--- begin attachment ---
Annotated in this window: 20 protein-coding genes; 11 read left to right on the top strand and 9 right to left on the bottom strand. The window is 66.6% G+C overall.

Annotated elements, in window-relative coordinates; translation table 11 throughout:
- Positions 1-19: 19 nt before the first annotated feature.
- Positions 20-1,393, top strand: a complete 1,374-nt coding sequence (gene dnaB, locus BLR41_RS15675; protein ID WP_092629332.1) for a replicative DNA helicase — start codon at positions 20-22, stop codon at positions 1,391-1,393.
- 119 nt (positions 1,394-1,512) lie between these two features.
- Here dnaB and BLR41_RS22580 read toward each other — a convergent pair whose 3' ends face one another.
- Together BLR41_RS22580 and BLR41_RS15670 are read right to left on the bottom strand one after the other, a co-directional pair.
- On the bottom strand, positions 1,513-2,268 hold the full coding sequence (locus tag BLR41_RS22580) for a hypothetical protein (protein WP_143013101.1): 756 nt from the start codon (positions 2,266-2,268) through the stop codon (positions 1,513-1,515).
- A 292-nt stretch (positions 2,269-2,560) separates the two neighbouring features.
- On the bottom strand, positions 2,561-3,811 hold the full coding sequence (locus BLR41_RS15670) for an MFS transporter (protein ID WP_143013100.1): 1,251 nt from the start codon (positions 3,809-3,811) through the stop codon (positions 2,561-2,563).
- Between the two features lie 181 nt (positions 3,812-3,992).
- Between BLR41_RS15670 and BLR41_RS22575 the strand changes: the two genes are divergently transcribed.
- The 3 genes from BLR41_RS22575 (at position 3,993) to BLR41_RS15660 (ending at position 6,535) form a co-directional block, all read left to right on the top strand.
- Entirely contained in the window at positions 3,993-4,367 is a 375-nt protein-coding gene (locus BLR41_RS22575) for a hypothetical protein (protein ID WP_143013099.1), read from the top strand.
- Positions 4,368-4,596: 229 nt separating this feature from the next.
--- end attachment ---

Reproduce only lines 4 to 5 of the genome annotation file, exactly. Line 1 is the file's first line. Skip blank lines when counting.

- Positions 20-1,393, top strand: a complete 1,374-nt coding sequence (gene dnaB, locus BLR41_RS15675; protein ID WP_092629332.1) for a replicative DNA helicase — start codon at positions 20-22, stop codon at positions 1,391-1,393.
- 119 nt (positions 1,394-1,512) lie between these two features.